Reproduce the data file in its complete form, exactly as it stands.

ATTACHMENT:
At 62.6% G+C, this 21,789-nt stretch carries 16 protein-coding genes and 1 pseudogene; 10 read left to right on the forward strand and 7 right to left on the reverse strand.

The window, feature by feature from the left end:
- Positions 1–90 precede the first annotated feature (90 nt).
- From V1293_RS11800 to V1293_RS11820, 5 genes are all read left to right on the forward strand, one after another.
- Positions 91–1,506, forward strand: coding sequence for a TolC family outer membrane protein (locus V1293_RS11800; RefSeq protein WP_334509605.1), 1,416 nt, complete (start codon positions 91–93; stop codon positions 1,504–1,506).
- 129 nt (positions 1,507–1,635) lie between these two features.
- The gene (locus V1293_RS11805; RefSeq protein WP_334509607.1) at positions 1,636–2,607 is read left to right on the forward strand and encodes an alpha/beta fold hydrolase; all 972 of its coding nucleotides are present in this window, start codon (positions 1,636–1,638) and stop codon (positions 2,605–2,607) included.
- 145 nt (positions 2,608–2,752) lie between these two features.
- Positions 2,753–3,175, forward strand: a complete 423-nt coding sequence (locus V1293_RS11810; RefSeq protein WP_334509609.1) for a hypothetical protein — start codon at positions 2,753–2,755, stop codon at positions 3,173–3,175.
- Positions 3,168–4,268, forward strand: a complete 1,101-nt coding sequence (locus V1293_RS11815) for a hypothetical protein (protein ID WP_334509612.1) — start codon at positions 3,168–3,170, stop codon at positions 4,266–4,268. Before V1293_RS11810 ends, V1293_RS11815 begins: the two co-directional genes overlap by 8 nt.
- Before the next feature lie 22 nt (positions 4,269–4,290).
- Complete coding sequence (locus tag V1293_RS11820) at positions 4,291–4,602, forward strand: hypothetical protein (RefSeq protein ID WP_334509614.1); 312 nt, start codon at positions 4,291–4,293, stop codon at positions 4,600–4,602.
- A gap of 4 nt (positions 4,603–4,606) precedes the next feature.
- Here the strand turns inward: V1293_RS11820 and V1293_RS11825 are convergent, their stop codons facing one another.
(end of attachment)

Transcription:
At 62.6% G+C, this 21,789-nt stretch carries 16 protein-coding genes and 1 pseudogene; 10 read left to right on the forward strand and 7 right to left on the reverse strand.

The window, feature by feature from the left end:
- Positions 1–90 precede the first annotated feature (90 nt).
- From V1293_RS11800 to V1293_RS11820, 5 genes are all read left to right on the forward strand, one after another.
- Positions 91–1,506, forward strand: coding sequence for a TolC family outer membrane protein (locus V1293_RS11800; RefSeq protein WP_334509605.1), 1,416 nt, complete (start codon positions 91–93; stop codon positions 1,504–1,506).
- 129 nt (positions 1,507–1,635) lie between these two features.
- The gene (locus V1293_RS11805; RefSeq protein WP_334509607.1) at positions 1,636–2,607 is read left to right on the forward strand and encodes an alpha/beta fold hydrolase; all 972 of its coding nucleotides are present in this window, start codon (positions 1,636–1,638) and stop codon (positions 2,605–2,607) included.
- 145 nt (positions 2,608–2,752) lie between these two features.
- Positions 2,753–3,175, forward strand: a complete 423-nt coding sequence (locus V1293_RS11810; RefSeq protein WP_334509609.1) for a hypothetical protein — start codon at positions 2,753–2,755, stop codon at positions 3,173–3,175.
- Positions 3,168–4,268, forward strand: a complete 1,101-nt coding sequence (locus V1293_RS11815) for a hypothetical protein (protein ID WP_334509612.1) — start codon at positions 3,168–3,170, stop codon at positions 4,266–4,268. Before V1293_RS11810 ends, V1293_RS11815 begins: the two co-directional genes overlap by 8 nt.
- Before the next feature lie 22 nt (positions 4,269–4,290).
- Complete coding sequence (locus tag V1293_RS11820) at positions 4,291–4,602, forward strand: hypothetical protein (RefSeq protein ID WP_334509614.1); 312 nt, start codon at positions 4,291–4,293, stop codon at positions 4,600–4,602.
- A gap of 4 nt (positions 4,603–4,606) precedes the next feature.
- Here the strand turns inward: V1293_RS11820 and V1293_RS11825 are convergent, their stop codons facing one another.